The statue is called Phra Phuttha Maha Suwan Patimakon, or more commonly, Golden Buddha. Based on the style of the statue, it’s thought to have been made in the 13th or 14th century.

It’s believed that it was covered in plaster before the fall of the destruction of Ayutthaya kingdom by Burmese invaders in 1767 in order to prevent it from being stolen.

The ploy worked, and the statue remained among ruins until the 19th century.

At that point the Thai King Buddha Yodfa Chulaloke (Rama I) ordered that various old Buddha images should be brought to Bangkok from the ruined temples around the country.

They moved the unusually heavy “plaster” statue to the main temple building of Wat Chotanaram in Bangkok, but that fell into despair and the statue, still in plaster, was then moved to the nearby Wat Traimit, a pagoda of minor relevance.

For 20 years it was kept under a tin roof until a building was made for it. When they tried to move it, they discovered its true identity.

The statue was actually nine parts that fit together, and a key was also found in the plaster that unlocked the parts for easy transportation. I’m sure the people who had to move it previously were rolling in their graves after that was discovered.

(Source)

Some awesome lists!

China has banned reincarnation unless the government preapproves how you plan on being reborn!


Not only does this epitomize government control going overboard, it also is much more devious than it seems. You’re probably thinking the entire thing is ludicrous.

How could a government decide what happens to you in the next life? And on the surface that is how it comes across, but in reality it's purpose is to curb the influence of the Dalai Lama!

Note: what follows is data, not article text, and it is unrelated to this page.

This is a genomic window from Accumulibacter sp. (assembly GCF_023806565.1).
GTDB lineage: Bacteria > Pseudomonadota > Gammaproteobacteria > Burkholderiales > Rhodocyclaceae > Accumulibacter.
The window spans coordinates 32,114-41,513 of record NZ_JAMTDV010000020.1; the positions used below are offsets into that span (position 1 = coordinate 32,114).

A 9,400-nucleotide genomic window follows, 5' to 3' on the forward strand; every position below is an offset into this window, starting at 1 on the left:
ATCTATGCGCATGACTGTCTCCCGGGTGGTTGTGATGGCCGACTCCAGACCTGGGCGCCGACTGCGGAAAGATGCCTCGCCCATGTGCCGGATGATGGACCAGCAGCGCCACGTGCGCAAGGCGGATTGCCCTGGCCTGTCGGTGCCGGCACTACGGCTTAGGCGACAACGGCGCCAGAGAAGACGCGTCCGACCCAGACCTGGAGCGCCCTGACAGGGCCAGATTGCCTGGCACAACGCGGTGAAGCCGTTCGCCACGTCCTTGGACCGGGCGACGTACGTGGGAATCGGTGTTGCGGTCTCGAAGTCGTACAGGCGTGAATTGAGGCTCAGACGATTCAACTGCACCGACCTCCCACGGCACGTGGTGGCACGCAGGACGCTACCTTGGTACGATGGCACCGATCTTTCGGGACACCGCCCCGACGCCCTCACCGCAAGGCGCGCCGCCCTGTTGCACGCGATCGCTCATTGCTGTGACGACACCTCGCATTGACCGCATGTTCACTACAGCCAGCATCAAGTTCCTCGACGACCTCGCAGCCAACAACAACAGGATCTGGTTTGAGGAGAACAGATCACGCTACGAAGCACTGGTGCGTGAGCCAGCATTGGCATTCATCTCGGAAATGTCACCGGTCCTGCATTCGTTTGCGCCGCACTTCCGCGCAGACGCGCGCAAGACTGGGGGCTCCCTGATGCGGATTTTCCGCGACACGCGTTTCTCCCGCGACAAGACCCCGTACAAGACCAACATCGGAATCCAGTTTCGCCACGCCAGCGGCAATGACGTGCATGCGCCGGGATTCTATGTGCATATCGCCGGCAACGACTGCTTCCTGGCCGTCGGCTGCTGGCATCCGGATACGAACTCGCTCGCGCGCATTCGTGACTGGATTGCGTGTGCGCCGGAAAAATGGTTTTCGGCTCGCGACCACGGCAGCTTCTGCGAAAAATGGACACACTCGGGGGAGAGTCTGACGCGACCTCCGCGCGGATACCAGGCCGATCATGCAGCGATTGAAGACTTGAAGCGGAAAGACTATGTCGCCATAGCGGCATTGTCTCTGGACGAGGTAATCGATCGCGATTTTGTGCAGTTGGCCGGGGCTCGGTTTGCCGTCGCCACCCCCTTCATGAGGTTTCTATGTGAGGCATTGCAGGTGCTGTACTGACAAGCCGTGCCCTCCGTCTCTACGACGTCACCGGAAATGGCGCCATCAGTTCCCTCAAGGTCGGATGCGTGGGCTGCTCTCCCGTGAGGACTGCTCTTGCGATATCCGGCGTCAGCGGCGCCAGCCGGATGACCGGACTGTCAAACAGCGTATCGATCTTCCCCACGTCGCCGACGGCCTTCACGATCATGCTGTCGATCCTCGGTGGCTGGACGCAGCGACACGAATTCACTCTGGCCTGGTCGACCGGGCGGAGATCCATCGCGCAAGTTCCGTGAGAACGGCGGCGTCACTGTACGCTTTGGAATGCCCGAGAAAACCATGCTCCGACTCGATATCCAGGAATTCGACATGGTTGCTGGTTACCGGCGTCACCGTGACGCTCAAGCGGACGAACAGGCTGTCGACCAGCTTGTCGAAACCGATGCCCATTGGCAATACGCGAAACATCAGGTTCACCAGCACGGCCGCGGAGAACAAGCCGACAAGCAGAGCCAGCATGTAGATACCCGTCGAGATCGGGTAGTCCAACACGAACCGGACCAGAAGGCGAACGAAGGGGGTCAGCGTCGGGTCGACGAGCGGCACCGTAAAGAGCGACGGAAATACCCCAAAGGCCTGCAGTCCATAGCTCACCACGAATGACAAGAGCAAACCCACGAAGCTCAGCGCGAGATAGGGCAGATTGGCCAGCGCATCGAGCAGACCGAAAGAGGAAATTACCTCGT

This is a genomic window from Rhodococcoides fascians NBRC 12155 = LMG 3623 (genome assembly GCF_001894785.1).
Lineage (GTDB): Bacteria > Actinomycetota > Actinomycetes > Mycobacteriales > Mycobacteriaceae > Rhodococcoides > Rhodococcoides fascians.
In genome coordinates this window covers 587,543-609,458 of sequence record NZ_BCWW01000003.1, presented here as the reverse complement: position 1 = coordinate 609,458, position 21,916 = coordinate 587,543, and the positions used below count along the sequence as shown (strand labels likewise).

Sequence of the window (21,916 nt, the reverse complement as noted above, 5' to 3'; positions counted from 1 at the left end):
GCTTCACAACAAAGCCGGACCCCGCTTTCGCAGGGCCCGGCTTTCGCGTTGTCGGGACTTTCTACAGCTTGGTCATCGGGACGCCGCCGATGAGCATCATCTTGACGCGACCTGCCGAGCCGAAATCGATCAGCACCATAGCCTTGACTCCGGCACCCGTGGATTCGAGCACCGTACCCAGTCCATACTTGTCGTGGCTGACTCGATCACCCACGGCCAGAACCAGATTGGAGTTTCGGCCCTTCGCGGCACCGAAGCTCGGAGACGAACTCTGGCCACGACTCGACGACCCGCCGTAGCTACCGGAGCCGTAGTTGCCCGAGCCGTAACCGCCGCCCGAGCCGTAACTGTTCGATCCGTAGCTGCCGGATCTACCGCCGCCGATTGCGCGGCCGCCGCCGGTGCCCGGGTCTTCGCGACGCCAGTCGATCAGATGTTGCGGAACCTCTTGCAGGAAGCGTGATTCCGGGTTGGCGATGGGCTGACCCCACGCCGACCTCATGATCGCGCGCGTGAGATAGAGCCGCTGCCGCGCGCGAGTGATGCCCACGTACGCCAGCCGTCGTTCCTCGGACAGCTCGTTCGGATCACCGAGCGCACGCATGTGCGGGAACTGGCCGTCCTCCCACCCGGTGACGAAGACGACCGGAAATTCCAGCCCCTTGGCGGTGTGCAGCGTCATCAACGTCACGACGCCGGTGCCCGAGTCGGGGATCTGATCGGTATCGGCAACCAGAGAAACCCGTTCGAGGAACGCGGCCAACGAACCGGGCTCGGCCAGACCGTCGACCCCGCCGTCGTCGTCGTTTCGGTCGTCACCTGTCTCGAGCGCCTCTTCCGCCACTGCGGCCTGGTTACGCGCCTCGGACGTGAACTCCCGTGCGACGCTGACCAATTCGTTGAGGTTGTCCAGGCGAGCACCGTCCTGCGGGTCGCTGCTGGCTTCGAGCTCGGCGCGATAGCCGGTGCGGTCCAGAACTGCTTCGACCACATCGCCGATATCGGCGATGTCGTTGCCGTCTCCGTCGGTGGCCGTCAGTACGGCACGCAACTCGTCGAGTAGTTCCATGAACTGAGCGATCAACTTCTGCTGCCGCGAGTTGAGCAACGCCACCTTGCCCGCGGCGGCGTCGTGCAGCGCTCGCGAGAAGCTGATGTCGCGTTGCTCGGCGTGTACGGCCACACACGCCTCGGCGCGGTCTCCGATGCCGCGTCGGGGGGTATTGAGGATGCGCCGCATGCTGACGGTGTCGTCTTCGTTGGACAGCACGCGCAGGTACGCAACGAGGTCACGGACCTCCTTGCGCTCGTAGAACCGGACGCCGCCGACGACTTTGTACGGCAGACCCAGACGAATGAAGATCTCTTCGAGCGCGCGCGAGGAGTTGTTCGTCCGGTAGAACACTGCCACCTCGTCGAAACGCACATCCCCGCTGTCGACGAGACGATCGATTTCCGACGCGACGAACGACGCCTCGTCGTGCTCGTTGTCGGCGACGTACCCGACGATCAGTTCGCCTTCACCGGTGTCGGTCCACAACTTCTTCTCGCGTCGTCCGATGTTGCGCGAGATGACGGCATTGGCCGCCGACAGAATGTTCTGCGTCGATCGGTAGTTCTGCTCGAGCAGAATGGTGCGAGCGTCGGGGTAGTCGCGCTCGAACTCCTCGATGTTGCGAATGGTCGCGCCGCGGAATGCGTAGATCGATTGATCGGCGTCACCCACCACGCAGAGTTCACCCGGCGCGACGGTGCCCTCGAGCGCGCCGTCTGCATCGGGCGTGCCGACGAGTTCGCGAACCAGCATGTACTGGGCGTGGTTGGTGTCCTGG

Because Buddhist monks are now banned from reincarnating without government permission, the Chinese government will technically know where the next Dalai Lama will be born.

If, for example, someone comes forward later and claims to be the new Dalai Lama, the government can simply say, “Sorry! Our records don’t seem to indicate that!” Which divides the leadership of Tibetan Buddhism.

The current Dalai Lama has lived in India since 1959 and claims he will not be born in Tibet in the future to escape Chinese oppression!

(Source)

Unlike most places, Woman in Algeria are more successful than men, making up 70% of lawyers, 60% of judges and more!


Unlike most places, Woman in Algeria are more successful than men!

Algeria is the largest country in Africa and 35th in world population. The country has a population of nearly 38 million after having less than 5 million at the start of the 20th century.

About 90% of Algerians live in the northern, coastal area; the inhabitants of the Sahara desert are mainly concentrated in oases, although some 1.5 million remain nomadic or partly nomadic. 28.1% of Algerians are under the age of 15.

The population is fairly split between men and women, with women making up only about one percent more than men.

Women fare a lot better here than in most places. Women make up 70% of the country's lawyers and 60% of its judges.

They also dominate the medical field and make up 60% of university students. Women are also increasingly contributing more to household income than men.

(Source)